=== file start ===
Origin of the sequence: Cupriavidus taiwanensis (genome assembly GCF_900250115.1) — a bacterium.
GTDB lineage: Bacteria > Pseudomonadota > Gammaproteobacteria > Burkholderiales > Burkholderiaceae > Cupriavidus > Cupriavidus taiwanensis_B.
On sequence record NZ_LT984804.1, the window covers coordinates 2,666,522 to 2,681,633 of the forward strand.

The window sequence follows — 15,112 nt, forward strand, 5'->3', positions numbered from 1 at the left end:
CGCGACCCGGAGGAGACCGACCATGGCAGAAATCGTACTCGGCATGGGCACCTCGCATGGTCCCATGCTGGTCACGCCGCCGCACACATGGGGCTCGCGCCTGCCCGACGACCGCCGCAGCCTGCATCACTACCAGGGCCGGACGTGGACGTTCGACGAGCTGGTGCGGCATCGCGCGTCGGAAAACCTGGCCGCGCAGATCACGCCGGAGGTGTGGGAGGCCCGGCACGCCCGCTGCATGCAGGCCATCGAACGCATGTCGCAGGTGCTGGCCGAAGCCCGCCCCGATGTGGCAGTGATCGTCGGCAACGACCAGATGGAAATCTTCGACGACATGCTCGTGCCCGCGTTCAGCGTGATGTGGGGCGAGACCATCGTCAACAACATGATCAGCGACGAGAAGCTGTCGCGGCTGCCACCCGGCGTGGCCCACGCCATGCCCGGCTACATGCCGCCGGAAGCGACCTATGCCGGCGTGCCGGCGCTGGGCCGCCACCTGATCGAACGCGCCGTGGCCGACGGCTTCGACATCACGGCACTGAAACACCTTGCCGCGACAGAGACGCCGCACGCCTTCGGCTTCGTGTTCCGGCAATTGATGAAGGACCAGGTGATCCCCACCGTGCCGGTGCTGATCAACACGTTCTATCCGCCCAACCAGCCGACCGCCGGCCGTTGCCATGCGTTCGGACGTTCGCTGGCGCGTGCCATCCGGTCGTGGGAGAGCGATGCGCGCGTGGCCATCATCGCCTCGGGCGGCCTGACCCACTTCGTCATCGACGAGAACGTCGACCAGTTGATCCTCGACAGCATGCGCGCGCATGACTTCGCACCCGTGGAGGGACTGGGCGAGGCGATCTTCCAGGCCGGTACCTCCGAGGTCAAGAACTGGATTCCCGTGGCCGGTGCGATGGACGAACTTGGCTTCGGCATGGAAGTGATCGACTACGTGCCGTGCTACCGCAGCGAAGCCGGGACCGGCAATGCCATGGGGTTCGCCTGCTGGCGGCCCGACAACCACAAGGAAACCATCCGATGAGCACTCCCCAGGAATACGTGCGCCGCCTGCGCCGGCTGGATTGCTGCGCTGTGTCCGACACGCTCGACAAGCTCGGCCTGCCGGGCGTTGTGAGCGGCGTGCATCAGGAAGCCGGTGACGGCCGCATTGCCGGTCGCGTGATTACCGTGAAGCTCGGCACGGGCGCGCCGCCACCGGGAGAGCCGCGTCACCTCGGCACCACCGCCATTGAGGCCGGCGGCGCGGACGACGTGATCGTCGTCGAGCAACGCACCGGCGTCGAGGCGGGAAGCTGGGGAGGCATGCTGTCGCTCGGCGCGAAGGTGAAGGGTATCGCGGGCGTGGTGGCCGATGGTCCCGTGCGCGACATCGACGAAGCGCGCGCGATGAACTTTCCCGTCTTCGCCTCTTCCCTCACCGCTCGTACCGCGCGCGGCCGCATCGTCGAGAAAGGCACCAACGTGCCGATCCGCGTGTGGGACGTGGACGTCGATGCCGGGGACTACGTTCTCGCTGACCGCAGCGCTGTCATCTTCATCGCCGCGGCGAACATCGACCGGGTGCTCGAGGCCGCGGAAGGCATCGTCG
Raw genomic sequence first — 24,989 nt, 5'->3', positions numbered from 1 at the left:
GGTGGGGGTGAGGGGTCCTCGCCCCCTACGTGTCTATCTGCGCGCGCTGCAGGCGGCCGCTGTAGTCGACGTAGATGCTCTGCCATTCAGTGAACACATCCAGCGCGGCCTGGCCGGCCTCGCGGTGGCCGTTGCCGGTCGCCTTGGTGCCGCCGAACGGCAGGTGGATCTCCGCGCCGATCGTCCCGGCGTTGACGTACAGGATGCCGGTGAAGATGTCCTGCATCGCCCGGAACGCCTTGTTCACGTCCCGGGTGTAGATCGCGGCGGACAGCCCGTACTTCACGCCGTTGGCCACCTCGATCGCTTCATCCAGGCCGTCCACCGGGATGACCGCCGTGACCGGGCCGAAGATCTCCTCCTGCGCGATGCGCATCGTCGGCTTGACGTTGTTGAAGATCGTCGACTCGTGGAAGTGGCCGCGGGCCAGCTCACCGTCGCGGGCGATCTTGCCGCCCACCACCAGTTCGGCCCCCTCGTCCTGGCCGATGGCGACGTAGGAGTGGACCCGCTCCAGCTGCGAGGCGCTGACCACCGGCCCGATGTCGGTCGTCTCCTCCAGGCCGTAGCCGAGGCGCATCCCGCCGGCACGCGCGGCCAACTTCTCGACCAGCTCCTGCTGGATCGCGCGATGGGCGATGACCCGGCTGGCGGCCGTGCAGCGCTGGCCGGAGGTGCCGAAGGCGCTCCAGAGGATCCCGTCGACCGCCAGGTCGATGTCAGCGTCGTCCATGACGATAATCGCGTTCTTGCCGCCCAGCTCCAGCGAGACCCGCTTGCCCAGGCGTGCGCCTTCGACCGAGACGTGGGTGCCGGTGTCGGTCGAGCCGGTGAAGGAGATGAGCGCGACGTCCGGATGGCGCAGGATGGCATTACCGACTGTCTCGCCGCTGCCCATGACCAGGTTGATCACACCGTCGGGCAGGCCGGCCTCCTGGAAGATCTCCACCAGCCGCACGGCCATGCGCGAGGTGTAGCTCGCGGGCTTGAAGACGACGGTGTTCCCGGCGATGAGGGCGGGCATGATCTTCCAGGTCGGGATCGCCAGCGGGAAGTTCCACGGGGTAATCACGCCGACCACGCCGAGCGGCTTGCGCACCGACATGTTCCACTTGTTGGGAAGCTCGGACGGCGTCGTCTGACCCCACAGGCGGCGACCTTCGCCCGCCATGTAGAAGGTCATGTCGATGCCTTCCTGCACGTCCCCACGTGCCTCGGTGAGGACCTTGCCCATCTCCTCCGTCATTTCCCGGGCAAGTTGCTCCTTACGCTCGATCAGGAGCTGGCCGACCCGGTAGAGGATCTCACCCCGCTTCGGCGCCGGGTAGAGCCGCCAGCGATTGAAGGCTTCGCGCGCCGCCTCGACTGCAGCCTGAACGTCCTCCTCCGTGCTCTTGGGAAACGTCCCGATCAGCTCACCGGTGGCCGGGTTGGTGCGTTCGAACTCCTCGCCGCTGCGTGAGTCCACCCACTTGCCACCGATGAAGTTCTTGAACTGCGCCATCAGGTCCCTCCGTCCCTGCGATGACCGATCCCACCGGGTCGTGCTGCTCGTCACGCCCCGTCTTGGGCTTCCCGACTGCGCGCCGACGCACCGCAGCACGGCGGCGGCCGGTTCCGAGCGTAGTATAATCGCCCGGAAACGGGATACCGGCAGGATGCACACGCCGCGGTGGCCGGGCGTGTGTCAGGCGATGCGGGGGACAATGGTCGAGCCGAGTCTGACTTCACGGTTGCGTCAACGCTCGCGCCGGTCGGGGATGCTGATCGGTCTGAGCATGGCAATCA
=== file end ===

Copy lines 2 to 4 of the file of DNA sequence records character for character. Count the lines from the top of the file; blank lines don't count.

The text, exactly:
GTDB lineage: Bacteria > Pseudomonadota > Gammaproteobacteria > Burkholderiales > Burkholderiaceae > Cupriavidus > Cupriavidus taiwanensis_B.
On sequence record NZ_LT984804.1, the window covers coordinates 2,666,522 to 2,681,633 of the forward strand.

The window sequence follows — 15,112 nt, forward strand, 5'->3', positions numbered from 1 at the left end: